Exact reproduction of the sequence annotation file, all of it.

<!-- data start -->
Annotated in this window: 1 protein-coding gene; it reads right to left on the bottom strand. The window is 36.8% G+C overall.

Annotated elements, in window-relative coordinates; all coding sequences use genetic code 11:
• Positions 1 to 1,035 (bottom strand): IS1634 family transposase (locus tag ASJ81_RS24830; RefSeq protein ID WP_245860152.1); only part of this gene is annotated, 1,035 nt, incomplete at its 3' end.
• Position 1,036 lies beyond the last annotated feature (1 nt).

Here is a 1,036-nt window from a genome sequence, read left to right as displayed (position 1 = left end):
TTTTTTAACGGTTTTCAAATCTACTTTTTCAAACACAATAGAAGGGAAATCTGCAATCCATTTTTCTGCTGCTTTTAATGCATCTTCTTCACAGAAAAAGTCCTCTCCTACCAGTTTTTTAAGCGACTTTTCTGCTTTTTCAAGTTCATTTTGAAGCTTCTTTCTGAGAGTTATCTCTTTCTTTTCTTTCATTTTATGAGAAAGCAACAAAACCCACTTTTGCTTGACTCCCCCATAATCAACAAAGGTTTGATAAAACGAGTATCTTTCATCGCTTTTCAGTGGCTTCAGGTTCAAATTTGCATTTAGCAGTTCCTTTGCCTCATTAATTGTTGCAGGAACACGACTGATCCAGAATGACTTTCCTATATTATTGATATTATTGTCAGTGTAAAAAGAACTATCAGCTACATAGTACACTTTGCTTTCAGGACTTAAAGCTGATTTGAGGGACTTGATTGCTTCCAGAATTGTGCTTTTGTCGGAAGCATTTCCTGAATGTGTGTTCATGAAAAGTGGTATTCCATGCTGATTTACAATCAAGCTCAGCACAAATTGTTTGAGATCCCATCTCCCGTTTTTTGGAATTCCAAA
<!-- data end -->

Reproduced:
Annotated in this window: 1 protein-coding gene; it reads right to left on the bottom strand. The window is 36.8% G+C overall.

Annotated elements, in window-relative coordinates; all coding sequences use genetic code 11:
• Positions 1 to 1,035 (bottom strand): IS1634 family transposase (locus tag ASJ81_RS24830; RefSeq protein ID WP_245860152.1); only part of this gene is annotated, 1,035 nt, incomplete at its 3' end.
• Position 1,036 lies beyond the last annotated feature (1 nt).

Here is a 1,036-nt window from a genome sequence, read left to right as displayed (position 1 = left end):
TTTTTTAACGGTTTTCAAATCTACTTTTTCAAACACAATAGAAGGGAAATCTGCAATCCATTTTTCTGCTGCTTTTAATGCATCTTCTTCACAGAAAAAGTCCTCTCCTACCAGTTTTTTAAGCGACTTTTCTGCTTTTTCAAGTTCATTTTGAAGCTTCTTTCTGAGAGTTATCTCTTTCTTTTCTTTCATTTTATGAGAAAGCAACAAAACCCACTTTTGCTTGACTCCCCCATAATCAACAAAGGTTTGATAAAACGAGTATCTTTCATCGCTTTTCAGTGGCTTCAGGTTCAAATTTGCATTTAGCAGTTCCTTTGCCTCATTAATTGTTGCAGGAACACGACTGATCCAGAATGACTTTCCTATATTATTGATATTATTGTCAGTGTAAAAAGAACTATCAGCTACATAGTACACTTTGCTTTCAGGACTTAAAGCTGATTTGAGGGACTTGATTGCTTCCAGAATTGTGCTTTTGTCGGAAGCATTTCCTGAATGTGTGTTCATGAAAAGTGGTATTCCATGCTGATTTACAATCAAGCTCAGCACAAATTGTTTGAGATCCCATCTCCCGTTTTTTGGAATTCCAAA